And, in regard to God’s rejecting Israel, I believe you are correct that He does in fact (and has many times) abandoned them to their own rebellion–but never permanently. And, further, as Habakkuk shows us–even when God rejects Israel, He never embraced Israel’s enemies (that is, the Babylonians).

            I think there are many reasons to support Israel, not the least of which she is the “only” nation God has called His chosen.

          • John Wylie says

            Frank,

            I agree with you. A simple reading of Romans chps. 9-11 really clarifies God’s position on Israel. I am amazed how anyone can read those chapters and come to the conclusion that God is permanently finished with Israel. And the thing that flabbergasts me the most is the actual anti Israel sentiment among people who claim to be Christian. Israel has been a consistent friend to the US providing us with valuable intelligence in the region, and is the only stable democracy in the Middle East. Not to mention all of the medical advances that Israel has blessed the world with. And I might conclude that there is not a nation on the planet, including us, who would put up with the nonsense that Israel has endured at the hands of the entire world. Read your history, the so called Palestinians already have a homeland, it’s called the nation of Jordan.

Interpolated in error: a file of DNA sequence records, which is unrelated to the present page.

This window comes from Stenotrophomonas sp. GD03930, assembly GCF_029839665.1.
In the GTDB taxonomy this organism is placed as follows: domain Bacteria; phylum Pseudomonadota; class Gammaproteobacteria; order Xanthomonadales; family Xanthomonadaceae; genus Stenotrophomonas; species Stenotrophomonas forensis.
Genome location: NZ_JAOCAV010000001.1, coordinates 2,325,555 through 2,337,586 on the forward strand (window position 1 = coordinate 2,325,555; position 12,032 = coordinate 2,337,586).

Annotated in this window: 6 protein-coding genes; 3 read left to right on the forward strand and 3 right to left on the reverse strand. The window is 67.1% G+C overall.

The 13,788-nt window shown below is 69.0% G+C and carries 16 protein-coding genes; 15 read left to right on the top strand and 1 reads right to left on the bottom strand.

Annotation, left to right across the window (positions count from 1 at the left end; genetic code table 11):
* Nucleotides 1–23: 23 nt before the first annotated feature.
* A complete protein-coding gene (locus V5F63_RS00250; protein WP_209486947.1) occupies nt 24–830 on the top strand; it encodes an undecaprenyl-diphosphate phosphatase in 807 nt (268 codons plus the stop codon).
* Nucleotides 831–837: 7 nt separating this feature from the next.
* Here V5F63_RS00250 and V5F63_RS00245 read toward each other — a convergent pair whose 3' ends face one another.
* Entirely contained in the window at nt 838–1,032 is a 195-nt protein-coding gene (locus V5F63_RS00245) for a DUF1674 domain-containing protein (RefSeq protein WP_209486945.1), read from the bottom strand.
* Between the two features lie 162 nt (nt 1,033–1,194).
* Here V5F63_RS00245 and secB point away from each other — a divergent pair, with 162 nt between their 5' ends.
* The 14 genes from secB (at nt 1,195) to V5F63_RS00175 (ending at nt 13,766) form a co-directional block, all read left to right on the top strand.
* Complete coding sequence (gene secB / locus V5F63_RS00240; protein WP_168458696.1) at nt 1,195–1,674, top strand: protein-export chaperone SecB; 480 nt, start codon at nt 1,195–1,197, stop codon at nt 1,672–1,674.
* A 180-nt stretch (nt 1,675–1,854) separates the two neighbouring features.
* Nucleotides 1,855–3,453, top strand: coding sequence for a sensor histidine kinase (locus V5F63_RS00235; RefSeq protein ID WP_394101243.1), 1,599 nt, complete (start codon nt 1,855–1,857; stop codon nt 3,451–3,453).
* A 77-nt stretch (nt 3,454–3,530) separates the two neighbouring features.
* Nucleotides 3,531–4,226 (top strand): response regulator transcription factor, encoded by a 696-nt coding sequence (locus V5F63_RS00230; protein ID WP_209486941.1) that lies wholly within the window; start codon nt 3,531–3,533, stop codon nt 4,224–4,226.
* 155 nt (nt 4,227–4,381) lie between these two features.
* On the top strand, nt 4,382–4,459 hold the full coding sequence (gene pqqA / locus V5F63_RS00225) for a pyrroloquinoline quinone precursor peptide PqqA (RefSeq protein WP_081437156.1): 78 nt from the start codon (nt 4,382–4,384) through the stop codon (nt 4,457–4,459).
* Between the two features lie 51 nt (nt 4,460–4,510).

• says

            John W., you said:

            And the thing that flabbergasts me the most is the actual anti Israel sentiment among people who claim to be Christian.

            Does this mean that someone cannot truly be a Christian and be anti-Israel (whatever that means)?

            Is it your view that Romans 9-11 has modern day Israel in view? Would that be (1) the people or the land, (2) the people and the land together? On what would you base this?

          • John Wylie says

            Mark,

            I think that a plain reading of Romans 9-11 answers your question. Romans 9:3-4 “For I could wish that myself were accursed from Christ for my brethren, my kinsmen according to the flesh: (4) Who are Israelites; to whom pertaineth the adoption, and the glory, and the covenants, and the giving of the law, and the service of God, and the promises;”
            Romans 10:1 “Brethren, my heart’s desire and prayer to God for Israel is, that they might be saved.”
            Romans 11:1 “I say then, Hath God cast away his people? God forbid. For I also am an Israelite, of the seed of Abraham, of the tribe of Benjamin.”

            Paul is talking about his kinsman according to the flesh, racial Jews.

            And Romans 11:18-21 teaches clearly that we are not to be arrogant toward the natural olive branches. Romans 10:19; 11:11 teaches that salvation has come to the Gentiles in order to provoke the Jew to jealousy. I would recommend a reevaluation of how we boast against the “modern nation called Israel”.

          • says

            RE: John Wylie…

            But don’t forget the plain reading of 9:6-8. While Paul may wish the salvation of all the Jews (as should we, and of all people); he also recognized just b/c they were fellow descendents of Abraham–kinsmen according to the flesh–this did not actually make them Israel.

            And 9:19-10:4 that declares the righteous people of God depends upon faith, and that this people includes Jews and Gentiles.

            And 10:12 that in faith there is no distinction between Jew and Greek, a point he explains further in 11:11ff when he says natural branches (physical descendants of Abraham) were broken off in their unbelief so wild branches (Gentiles) could be grafted in. Thus making believing Gentiles a part of Israel through Jesus.